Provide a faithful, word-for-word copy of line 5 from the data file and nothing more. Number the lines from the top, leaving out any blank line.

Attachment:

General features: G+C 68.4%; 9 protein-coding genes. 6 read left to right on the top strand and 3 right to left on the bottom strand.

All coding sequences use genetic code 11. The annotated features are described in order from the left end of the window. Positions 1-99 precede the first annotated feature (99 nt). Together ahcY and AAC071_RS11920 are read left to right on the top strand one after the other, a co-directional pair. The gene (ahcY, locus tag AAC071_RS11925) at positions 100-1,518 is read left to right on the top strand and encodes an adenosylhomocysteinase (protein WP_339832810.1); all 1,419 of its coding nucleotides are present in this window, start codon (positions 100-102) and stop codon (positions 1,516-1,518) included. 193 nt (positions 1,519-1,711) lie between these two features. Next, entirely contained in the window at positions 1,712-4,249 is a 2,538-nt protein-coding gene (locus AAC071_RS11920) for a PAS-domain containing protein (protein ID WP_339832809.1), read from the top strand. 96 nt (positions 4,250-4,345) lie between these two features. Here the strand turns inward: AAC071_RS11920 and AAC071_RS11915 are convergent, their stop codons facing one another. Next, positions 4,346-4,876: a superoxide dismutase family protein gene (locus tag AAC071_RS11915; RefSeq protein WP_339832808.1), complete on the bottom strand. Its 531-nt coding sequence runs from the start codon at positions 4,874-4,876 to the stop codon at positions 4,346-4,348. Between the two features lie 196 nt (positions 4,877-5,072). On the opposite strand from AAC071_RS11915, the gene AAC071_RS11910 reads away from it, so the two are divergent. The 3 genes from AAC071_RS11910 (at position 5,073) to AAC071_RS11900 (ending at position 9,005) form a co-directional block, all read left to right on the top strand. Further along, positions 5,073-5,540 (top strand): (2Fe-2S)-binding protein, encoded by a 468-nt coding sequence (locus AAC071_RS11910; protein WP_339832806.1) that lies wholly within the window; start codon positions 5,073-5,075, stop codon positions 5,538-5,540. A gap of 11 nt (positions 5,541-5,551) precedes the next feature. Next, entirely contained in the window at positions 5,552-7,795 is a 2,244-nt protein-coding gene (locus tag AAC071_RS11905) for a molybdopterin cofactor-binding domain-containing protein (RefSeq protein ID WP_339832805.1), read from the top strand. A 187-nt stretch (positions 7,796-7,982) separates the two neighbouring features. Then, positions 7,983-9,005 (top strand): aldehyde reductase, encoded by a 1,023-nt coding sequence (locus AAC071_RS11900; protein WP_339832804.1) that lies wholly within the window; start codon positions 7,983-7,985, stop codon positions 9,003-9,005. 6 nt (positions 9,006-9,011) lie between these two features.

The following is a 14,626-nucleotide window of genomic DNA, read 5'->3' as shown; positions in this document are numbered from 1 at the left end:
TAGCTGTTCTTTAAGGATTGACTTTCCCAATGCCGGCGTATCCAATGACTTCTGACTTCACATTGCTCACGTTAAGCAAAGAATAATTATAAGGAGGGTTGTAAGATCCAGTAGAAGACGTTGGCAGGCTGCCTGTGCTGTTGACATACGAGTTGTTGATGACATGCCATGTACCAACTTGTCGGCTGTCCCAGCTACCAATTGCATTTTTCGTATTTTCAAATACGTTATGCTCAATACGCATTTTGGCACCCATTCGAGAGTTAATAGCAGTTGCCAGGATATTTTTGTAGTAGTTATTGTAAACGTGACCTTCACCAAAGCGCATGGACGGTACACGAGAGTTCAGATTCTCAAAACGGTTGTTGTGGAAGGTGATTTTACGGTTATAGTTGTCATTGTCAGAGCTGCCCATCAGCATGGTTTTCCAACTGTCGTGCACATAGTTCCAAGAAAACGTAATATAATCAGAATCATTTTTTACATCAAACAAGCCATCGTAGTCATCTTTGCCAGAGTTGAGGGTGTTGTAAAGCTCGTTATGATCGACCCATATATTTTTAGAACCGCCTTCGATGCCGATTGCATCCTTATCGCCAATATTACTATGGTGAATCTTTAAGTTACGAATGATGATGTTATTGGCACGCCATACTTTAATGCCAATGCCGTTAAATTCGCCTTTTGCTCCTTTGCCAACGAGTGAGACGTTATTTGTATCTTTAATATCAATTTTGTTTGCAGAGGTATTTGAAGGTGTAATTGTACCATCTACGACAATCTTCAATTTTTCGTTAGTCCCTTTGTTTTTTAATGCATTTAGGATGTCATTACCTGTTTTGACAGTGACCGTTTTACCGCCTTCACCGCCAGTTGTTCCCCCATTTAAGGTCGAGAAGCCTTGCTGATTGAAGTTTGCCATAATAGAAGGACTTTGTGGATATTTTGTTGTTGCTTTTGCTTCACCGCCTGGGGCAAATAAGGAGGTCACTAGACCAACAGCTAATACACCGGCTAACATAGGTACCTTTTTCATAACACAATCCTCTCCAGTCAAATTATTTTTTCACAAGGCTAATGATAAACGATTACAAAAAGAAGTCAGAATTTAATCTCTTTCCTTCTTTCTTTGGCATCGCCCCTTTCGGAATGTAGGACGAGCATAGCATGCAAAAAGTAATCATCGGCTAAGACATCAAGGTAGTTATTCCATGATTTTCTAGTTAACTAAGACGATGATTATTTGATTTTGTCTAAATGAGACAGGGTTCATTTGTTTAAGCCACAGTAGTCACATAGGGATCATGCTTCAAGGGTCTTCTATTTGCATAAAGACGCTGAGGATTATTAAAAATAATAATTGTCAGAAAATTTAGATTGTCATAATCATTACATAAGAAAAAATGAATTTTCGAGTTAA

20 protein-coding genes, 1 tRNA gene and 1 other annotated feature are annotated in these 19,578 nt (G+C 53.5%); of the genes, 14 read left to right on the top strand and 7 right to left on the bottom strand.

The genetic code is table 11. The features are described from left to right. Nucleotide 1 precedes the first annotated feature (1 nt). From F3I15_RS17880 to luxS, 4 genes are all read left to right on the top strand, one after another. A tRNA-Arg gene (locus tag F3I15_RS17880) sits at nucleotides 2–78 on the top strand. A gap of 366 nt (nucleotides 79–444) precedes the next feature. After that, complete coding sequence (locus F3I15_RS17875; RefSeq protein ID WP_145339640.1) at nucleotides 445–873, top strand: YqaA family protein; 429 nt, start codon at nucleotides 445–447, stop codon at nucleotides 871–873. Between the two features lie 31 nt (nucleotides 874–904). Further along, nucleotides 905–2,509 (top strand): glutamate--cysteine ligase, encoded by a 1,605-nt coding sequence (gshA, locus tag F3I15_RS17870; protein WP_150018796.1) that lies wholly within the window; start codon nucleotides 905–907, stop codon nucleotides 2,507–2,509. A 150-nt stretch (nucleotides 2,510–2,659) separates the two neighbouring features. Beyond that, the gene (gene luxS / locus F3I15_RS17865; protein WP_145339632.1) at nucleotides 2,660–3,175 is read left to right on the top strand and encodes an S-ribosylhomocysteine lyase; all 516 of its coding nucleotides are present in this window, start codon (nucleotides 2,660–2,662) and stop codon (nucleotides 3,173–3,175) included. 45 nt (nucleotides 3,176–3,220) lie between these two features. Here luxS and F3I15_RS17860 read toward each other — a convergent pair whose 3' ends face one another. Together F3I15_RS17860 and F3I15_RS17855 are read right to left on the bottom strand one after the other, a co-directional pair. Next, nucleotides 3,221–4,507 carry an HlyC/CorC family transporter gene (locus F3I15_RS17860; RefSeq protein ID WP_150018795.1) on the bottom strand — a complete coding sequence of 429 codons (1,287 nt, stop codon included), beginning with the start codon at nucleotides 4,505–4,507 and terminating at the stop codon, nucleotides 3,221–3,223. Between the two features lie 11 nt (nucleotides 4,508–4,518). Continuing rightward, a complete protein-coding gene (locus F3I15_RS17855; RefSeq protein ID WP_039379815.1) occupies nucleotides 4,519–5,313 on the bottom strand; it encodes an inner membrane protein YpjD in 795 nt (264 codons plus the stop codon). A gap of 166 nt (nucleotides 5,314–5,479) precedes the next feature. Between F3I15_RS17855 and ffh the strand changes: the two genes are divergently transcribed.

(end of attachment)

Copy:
20 protein-coding genes, 1 tRNA gene and 1 other annotated feature are annotated in these 19,578 nt (G+C 53.5%); of the genes, 14 read left to right on the top strand and 7 right to left on the bottom strand.